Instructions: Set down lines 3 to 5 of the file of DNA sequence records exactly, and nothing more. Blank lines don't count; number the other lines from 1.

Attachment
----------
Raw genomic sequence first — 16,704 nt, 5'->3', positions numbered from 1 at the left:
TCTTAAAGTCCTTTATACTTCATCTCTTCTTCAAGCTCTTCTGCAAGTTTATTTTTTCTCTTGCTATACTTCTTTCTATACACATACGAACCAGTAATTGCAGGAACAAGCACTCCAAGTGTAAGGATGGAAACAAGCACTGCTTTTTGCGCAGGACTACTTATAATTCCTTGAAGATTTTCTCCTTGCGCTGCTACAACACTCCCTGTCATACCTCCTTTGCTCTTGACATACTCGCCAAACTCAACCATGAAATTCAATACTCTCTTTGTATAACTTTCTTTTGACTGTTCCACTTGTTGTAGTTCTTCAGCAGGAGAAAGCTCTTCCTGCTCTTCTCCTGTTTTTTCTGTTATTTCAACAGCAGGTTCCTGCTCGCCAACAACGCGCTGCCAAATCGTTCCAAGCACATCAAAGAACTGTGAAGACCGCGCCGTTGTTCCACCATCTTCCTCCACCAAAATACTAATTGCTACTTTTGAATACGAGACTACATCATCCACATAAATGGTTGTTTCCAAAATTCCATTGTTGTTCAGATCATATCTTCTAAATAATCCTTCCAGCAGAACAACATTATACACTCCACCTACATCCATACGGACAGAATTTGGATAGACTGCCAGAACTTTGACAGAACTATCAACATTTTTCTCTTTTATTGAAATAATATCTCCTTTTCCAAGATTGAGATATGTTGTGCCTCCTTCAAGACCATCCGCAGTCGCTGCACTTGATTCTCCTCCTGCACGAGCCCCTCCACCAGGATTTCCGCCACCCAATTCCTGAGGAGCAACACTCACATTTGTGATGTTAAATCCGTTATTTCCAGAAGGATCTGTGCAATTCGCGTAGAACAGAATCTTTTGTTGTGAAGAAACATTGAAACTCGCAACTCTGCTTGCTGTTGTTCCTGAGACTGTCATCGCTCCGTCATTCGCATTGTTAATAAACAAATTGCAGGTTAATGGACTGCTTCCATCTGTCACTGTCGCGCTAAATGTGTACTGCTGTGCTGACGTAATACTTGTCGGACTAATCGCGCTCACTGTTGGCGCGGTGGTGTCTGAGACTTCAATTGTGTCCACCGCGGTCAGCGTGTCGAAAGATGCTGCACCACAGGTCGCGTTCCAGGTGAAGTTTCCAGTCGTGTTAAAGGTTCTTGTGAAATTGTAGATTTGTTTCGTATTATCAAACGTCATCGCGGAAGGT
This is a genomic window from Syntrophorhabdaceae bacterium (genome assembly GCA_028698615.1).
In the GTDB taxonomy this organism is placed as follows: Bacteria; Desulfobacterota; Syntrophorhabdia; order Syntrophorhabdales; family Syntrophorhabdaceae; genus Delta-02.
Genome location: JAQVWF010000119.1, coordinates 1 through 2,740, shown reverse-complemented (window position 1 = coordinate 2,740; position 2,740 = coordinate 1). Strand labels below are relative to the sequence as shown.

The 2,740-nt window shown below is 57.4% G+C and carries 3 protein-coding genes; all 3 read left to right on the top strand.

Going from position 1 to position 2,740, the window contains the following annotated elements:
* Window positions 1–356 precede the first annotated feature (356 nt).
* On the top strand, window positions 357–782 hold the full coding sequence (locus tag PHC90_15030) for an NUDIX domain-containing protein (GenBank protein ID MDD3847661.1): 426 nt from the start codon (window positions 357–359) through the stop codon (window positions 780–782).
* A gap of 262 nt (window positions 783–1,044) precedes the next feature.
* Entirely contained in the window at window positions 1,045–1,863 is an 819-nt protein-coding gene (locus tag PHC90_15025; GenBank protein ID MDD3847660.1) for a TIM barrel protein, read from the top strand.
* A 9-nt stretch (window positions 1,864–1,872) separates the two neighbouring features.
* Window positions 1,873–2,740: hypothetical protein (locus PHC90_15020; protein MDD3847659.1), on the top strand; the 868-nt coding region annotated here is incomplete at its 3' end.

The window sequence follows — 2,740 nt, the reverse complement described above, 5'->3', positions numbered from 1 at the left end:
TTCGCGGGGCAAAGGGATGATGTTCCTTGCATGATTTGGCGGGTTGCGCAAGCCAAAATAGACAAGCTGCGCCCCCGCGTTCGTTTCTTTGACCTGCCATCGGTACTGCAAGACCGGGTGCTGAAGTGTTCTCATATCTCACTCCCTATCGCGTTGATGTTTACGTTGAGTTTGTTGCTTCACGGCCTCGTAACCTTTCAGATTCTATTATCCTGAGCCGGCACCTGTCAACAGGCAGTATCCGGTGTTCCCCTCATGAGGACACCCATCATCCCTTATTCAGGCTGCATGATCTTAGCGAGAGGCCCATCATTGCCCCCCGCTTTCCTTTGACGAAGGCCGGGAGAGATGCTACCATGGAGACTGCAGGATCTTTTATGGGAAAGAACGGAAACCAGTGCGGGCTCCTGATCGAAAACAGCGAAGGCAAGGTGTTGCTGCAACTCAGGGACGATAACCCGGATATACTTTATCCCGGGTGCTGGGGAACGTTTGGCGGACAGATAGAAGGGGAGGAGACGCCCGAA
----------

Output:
This is a genomic window from Syntrophorhabdaceae bacterium (genome assembly GCA_028698615.1).
In the GTDB taxonomy this organism is placed as follows: Bacteria; Desulfobacterota; Syntrophorhabdia; order Syntrophorhabdales; family Syntrophorhabdaceae; genus Delta-02.
Genome location: JAQVWF010000119.1, coordinates 1 through 2,740, shown reverse-complemented (window position 1 = coordinate 2,740; position 2,740 = coordinate 1). Strand labels below are relative to the sequence as shown.